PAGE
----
Objective Some researchers claim that the quality of informed consent of clinical research participants in developing countries is worse than in developed countries. To evaluate this assumption, we reviewed the available data on the quality of consent in both settings. Methods We conducted a comprehensive PubMed search, examined bibliographies and literature reviews, and consulted with international experts on informed consent in order to identify studies published from 1966 to 2010 that used quantitative methods, surveyed participants or parents of paediatric participants (...) in actual trials, assessed comprehension and/or voluntariness, and did not involve testing particular consent interventions. Forty-seven studies met these criteria. We compared data about participant comprehension and voluntariness. The paucity of data and variation in study methodology limit comparison and preclude statistical aggregation of the data. Results and Discussion This review shows that the assertion that informed consent is worse in developing countries than in developed countries is a simplification of a complex picture. Despite the limitations of comparison, the data suggest that: (1) comprehension of study information varies among participants in both developed and developing countries, and comprehension of randomisation and placebo controlled designs is poorer than comprehension of other aspects of trials in both settings; and (2) participants in developing countries appear to be less likely than those in developed countries to say they can refuse participation in or withdraw from a trial, and are more likely to worry about the consequences of refusal or withdrawal. (shrink)
Subjects and Simulations presents essays focused on suffering and sublimity, representation and subjectivity, and the relation of truth and appearance through engagement with the legacies of Jean Baudrillard and Philippe Lacoue-Labarthe.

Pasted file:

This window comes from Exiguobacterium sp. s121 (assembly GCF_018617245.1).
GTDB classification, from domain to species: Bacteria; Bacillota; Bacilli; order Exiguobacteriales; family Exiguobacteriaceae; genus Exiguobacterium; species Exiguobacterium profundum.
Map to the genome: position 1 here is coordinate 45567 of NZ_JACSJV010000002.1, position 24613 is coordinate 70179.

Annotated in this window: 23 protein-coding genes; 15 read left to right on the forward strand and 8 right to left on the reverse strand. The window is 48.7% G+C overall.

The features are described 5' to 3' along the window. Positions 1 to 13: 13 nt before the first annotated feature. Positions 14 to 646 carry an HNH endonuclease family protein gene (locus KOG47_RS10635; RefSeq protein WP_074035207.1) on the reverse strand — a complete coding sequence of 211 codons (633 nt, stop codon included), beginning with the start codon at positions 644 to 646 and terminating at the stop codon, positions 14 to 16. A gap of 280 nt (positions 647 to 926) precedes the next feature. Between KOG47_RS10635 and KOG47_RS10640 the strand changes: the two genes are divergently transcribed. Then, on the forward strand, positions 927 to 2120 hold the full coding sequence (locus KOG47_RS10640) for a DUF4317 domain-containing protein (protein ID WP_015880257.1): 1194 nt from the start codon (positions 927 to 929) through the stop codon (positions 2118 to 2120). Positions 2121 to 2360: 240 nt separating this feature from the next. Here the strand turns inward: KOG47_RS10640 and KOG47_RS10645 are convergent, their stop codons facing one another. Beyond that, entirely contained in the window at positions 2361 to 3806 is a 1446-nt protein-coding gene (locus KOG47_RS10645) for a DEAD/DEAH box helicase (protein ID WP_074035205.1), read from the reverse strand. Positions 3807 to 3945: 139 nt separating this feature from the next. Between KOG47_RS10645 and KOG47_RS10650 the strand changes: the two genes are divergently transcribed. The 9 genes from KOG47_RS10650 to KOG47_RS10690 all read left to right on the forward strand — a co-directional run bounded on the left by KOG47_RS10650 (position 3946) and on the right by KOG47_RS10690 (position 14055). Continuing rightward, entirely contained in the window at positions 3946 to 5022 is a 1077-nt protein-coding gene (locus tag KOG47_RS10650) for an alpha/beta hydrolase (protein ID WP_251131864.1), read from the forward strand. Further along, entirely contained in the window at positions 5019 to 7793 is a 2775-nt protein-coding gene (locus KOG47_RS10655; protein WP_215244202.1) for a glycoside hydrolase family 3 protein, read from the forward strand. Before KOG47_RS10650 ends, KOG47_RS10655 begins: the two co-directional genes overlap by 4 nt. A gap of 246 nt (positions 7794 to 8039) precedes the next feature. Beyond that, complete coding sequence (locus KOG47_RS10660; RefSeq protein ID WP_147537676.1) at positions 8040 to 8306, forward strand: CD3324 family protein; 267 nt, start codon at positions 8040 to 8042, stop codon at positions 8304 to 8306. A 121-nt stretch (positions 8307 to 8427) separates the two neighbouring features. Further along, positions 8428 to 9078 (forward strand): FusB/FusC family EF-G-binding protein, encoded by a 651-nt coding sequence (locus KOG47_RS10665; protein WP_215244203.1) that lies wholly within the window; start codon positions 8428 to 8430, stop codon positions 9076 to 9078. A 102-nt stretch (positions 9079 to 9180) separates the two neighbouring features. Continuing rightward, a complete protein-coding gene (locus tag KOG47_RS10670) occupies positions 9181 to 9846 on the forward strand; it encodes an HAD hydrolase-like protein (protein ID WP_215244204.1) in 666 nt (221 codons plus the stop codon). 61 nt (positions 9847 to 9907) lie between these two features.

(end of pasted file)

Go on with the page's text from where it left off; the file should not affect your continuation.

Is it right to wage war to export democracy, or - as Kant would have said - to forcibly interfere in the constitution and in the government of another state with the goal of transforming it into a republic? The answer of Kant, contained in the fifth preliminary article of the Perpetual Peace, leans towards non-interventionism: a bad constitution can never justify a war, because it may be the root only of a scandalum acceptum. To understand the meaning of scandalum (...) acceptum we have to become aware that it is a term originating from moral theology, which we should translate into the language of international law. The scandal, as it was still clear to Kant’s contemporaries, is the sin of advertising a sinful behavior: but it is just a scandalum acceptum if the act that inspired others to sin has been done without the intention to give them a bad example. A flawed constitution can be only the occasion of a scandalum acceptum because its legal power does not spread its influence beyond the border of its state. If a nation chooses to imitate the allegedly wrong constitution of another state, its choice depends only on its sovereignty, because it is a matter of internal constitutional law. On the other hand, waging war against another country because of its allegedly flawed constitution is a worse kind of scandal, the scandalum datum, because it involves an international law principle of limited sovereignty according to which every state has the right to assault another state because of its constitution. (shrink)